by Debra Doyle & James D. MacDonald



245pp/$7.99/August 2010

Lincoln's Sword
Cover by Steve Stone

Reviewed by Steven H Silver

Debra Doyle and James D. MacDonaldís Lincolnís Sword is an attempt to imbue the Civil War, and especially Abraham Lincoln, with mythology and magic to make the period and situation into a Matter of America, much as Arthur is the Matter of Britain or Charlemagne forms the basis for the Matter of France. In order to do this, they introduce a mystical sword into the Civil War, as well as time jumpers and sybils.

The titular sword is an artifacts whose importance is kept relatively secret, known, apparently, only to the mysterious Mr. Thomas who appears to Doyle and MacDonald's characters at random intervals and offer them advice, training, and instructions.  Thomas's goal seems to be to get the sword into Abraham Lincoln's hands, although to what purpose, he refuses to divulge.  His appearances to Cole Younger or Padraich Connor seem, at times, to be working at cross purposes.

Mr. Thomas isn't the only one with occult powers, which he can teach to others.  Mary Todd is depicted as a natural sybil, able to see the future in her dreams, as is her close friend, Mercy Levering.  Although Mary Todd is kept reasonably sequestered from the other characters, eventually attaching herself to Abraham Lincoln, on  whom her strongest visions focus, her friend Mercy will eventually become involved with the mysteries of the sword which Thomas is intent on getting to Lincoln.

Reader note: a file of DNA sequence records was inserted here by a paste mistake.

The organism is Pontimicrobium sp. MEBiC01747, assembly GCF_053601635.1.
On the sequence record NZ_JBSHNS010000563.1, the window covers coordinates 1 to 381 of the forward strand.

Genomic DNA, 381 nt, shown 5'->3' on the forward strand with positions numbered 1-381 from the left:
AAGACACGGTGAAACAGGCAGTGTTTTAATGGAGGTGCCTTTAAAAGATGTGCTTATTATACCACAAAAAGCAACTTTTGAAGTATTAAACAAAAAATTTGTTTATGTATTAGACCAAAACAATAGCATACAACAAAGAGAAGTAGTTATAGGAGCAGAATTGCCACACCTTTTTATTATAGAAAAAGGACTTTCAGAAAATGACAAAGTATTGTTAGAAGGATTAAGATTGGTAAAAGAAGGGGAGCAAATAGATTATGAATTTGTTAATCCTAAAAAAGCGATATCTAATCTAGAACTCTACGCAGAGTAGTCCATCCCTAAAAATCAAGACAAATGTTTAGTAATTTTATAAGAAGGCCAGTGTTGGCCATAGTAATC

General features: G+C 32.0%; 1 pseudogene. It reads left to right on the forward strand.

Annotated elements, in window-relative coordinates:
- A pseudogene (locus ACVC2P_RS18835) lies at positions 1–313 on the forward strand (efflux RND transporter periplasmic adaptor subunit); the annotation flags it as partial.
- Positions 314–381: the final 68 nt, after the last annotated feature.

While Doyle and McDonald are telling an epic tale of the Civil War, Lincoln's fate, and the salvation of the Union, the story they tell is surprisingly intimate.  The characters occasionally come into contact with major historical players (and of course, Lincoln, Mary Todd, and Cole Younger are historical in their own right), but the epic battles and momentous events are kept at a distance.  Lincoln's Sword is the story of the individuals who fate, and Mr. Thomas, are using for their own ends. This gives the story, even set against one of the defining periods of American history, a relatability. 

Although Lincolnís Sword is a relatively short novel, the multiple point of view characters, including Younger, Todd, and Connor, make the bookís narrative structure more complex than perhaps necessary. Adding to the complexity is the multiple timelines and short chapters, which means that action jumps around not only between the characters, but also from antebellum to postbellum periods as well as the period of the Civil War itself. This wouldn't have been as large a problem except chapters have a tendency to be short, only a few pages in length, so by the time the reader is used to the viewpoint of Connor or the chronology of 1881 Stillwater, Minnesota, suddenly the setting is 1841 Springfield, Illinois or the viewpoint is Younger's. At times, this constant shifting creates a difficulty in continuity and a distance from the characters.

Because of the themes Doyle and MacDonald play with in Lincoln's Sword, the book seems to want to be an epic saga of good and evil, power and fate.  However, the stylistic choices the authors have made undermines any attempt at being an epic vision of the Matter of America.  Mostly following Cole Younger, the parts of the novel following Padraich Connor or Mary Todd come across almost as less important aspects of the story which could have been fused into Younger's story a little more thoroughly.

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